Is political opposition in Parliament dead?

This was the title of a Drive Time programme recently featured on a radio station called Voice of Islam and I was invited to contribute to the item. The programme was billed as follows:

“We spoke about the role of the opposition in Parliament and whether it was as effective as it could be. The first caller, Roger Darlington, who had worked for the Opposition in the 1970s spoke about his experiences and generally said that opposition worked both in and outside Parliament to check the Government quiet effectively.

We also spoke to Professor Finlayson who explained the different ways debate could be construed, and that in some ways Parliament did still offer room for debate of the argumentative kind. He went on to give examples of when a speech in Parliament had been particularly powerful.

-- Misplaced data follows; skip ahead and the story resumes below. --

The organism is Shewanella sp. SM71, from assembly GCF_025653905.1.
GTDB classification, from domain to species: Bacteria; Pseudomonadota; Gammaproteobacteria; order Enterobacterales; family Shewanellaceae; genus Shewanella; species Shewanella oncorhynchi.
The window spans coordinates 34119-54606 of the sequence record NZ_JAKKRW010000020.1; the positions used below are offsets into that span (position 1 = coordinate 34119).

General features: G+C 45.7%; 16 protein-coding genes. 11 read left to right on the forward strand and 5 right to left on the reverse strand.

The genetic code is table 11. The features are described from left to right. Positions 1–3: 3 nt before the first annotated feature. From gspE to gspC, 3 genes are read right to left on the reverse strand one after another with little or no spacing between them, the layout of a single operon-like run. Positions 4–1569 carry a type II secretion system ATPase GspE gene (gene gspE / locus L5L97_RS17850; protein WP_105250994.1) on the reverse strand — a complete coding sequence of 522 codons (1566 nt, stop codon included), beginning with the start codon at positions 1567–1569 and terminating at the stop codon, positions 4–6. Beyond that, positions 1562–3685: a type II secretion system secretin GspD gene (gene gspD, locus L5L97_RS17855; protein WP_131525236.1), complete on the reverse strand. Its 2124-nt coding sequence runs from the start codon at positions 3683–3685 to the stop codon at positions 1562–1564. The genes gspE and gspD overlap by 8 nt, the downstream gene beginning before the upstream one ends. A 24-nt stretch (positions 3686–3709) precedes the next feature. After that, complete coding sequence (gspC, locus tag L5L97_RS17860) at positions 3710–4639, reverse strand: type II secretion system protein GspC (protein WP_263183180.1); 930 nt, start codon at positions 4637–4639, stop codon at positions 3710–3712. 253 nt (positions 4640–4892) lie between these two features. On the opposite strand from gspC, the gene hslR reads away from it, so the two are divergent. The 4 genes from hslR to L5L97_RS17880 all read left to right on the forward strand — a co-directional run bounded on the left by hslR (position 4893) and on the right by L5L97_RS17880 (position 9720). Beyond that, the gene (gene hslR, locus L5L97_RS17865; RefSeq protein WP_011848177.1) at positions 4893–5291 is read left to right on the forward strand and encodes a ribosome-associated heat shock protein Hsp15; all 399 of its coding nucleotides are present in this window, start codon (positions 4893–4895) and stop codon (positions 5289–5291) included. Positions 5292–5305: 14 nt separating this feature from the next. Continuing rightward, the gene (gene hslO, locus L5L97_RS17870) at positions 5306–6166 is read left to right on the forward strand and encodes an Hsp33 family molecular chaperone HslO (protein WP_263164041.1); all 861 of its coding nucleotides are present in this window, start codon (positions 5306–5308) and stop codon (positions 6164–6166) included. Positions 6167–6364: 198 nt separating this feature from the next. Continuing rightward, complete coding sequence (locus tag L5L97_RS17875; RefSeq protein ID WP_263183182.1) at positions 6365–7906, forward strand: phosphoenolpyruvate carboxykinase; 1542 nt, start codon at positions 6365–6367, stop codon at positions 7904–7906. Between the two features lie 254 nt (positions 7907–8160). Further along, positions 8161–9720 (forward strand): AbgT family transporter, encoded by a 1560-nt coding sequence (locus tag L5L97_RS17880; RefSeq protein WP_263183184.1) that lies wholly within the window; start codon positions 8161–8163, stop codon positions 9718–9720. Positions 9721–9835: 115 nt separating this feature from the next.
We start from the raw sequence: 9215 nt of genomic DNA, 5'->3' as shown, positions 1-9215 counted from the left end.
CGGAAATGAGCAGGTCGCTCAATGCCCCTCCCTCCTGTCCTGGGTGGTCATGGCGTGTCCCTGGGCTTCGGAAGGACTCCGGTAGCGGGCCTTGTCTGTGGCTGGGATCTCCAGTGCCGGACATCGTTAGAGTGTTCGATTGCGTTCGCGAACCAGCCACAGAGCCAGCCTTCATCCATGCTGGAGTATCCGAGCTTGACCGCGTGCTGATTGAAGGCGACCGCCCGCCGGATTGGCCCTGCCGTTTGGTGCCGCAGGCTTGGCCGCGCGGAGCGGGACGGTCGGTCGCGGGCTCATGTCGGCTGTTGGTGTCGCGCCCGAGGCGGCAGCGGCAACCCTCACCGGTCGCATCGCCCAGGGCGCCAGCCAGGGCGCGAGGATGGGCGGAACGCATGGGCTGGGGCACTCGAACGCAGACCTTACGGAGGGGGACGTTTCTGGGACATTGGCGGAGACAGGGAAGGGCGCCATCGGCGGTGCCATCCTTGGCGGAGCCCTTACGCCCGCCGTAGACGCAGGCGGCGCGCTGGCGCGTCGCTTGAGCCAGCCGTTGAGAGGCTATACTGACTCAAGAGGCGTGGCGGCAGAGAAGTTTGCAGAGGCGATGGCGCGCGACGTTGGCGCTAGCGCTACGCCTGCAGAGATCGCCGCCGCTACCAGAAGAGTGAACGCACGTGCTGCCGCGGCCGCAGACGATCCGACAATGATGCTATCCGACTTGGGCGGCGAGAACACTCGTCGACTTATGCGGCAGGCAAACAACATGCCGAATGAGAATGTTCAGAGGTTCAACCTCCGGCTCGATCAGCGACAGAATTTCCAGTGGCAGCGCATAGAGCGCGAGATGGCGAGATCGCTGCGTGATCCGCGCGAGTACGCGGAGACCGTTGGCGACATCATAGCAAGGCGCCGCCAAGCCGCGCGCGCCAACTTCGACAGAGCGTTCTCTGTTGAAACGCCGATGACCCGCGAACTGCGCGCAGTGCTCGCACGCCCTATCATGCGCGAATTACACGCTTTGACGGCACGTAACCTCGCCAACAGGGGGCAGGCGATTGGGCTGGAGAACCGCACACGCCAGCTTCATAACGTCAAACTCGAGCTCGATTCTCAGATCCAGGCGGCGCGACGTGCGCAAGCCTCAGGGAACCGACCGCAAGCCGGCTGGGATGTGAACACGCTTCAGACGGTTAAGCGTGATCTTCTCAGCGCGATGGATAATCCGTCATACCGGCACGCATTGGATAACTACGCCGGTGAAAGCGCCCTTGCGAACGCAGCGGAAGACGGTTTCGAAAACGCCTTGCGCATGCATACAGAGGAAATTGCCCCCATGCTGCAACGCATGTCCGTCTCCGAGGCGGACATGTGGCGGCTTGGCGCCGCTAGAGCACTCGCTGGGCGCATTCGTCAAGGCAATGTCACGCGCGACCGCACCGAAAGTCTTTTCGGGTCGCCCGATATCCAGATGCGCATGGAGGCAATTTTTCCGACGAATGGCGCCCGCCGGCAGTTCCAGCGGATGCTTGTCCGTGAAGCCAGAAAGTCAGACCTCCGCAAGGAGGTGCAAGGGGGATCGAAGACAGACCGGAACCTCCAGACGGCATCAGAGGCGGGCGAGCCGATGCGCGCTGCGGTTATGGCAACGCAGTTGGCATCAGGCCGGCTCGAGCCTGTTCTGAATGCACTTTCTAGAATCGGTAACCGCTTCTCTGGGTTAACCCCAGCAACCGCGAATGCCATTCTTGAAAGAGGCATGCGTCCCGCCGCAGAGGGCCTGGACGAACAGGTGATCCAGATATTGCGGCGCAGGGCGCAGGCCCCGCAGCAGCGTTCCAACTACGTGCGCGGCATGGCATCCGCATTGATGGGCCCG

In covering how opposition forces could work outside Parliament to bring about change, Professor Usherwood explained how different Eurosceptics had got on the Brexit bandwagon for a short period of time to change the direction of British politics. However, they now lacked direction.

A member of the public, Hamish Chapman, reflected on the course of the discussion with some scepticism. He suggested that politicians needed to be taught how to debate if the public were to take them seriously.”

If you want to listen to the podcast – my interview is from 12-23 minutes – you can access it here.


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